Instead the agency hit the $13bn food giant with an expanded settlement order that applies to all Kellogg’s products and associated health claims, along with a stern and somewhat unusual “dissenting statement” from FTC commissioner Julie Brill, and chairman Jon Leibowitz.
The letter accused Kellogg’s of irresponsibly conceiving and engaging in the multi-million dollar immunity campaign conceived last year at the very same time it was settling another misleading mental health claims conviction with the FTC.
“What is particularly disconcerting to us is that at the same time that Kellogg was making promises to the Commission regarding Frosted Mini-Wheats, the company was preparing to make problematic claims about Rice Krispies,” wrote Brill and Leibowitz in their letter.
“We hope that the Commission action announced today communicates to industry that it has an obligation to be honest with the public, and that the FTC will act swiftly to challenge questionable health claims about children’s food products.”
Disgorgement of ill-gotten gains
But New York-based food and drug attorney, Marc Ullman, said the FTC action may look good PR-wise, but actually sent out a “terrible message”, because it gave the impression of, ”unequal enforcement”.
“What is utterly befuddling about this action is that Kellogg’s have hit the Daily Double with this – immunity and misleading claims aimed at children – and still the FTC won’t fine them just because they are Kellogg’s.”
“Here is a company that has breached a prior order [in relation to the mental health claim action] and still the FTC won’t take money from them. Even if that prior order didn’t exist the FTC has the power to disgorge a company of all of its ill-gotten gains. Kellogg’s has shown itself to be a repeat offender and it should have been punished accordingly.”
Dan Fabricant, PhD, the Natural Products Association’s vice president of scientific and global government affairs, agreed, "it was bizarre the FTC didn't hit Kellogg's with a fine".
Heather Hippsley, an attorney from the FTC’s Bureau of Consumer Protection, told NutraIngredients-USA.com that the FTC was not in a position to fine Kellogg’s because the previous order was specific to the mental function claims and had not been breached on this occasion. But the company’s recalcitrance had spurred the FTC to expand the settlement order to all Kellogg’s products.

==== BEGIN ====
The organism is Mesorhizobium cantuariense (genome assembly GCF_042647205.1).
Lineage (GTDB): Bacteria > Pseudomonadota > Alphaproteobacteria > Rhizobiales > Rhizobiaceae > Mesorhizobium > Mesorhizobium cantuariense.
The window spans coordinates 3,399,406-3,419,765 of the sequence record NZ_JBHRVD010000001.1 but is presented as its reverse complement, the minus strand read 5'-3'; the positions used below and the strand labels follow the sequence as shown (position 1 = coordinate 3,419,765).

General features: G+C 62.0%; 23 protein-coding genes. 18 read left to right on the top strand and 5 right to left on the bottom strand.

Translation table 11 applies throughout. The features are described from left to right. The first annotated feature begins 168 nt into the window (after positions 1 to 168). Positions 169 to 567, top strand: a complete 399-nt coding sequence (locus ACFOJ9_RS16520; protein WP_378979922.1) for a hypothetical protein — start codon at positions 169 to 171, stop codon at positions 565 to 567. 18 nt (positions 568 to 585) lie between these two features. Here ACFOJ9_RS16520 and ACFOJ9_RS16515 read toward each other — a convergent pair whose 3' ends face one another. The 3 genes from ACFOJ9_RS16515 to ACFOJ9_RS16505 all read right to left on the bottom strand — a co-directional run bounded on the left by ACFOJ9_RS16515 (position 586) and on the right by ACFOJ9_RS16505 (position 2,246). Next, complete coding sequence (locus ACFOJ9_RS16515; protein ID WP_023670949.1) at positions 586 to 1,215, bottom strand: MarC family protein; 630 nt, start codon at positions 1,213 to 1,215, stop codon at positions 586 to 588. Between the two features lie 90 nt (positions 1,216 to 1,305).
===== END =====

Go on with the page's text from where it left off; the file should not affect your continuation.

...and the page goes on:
She said the agency’s criteria for misleading claims was determined by a panel of “experts in the area” – criteria that was a “flexible standard driven by the individual claim”.
Long history of responsible advertising
Kellogg’s issued a statement but was not available for comment when contacted by this publication. The statement read: "Kellogg Company has a long history of responsible advertising. We stand behind the validity of our product claims and research, so we agreed to an order that covers those claims. We believe that the revisions to the existing consent agreement satisfied any remaining concerns."
The claims, described by the FTC as ”dubious” included: “now helps support your child’s immunity” and “25 percent Daily Value of Antioxidants and Nutrients – Vitamins A, B, C, and E.” The FTC has the power to fine transgressors $16,000 per offending ad – a fact that led to Bayer recently agreeing to pay $2m for making misleading weight loss claims for its ‘One-a-day’ dietary supplements.
In their letter Brill and Leibowitz added of Kellogg’s: “The company clearly has the means and ability to carefully test its children’s food products to determine if the products in fact provide health benefits for kids. We are also confident that Kellogg has the wherewithal to carefully develop truthful and nonmisleading advertising about such health benefits. As a trusted, long-established company with a presence in millions of American homes, Kellogg must not shirk its responsibility to do the right thing when it advertises the food we feed our children.”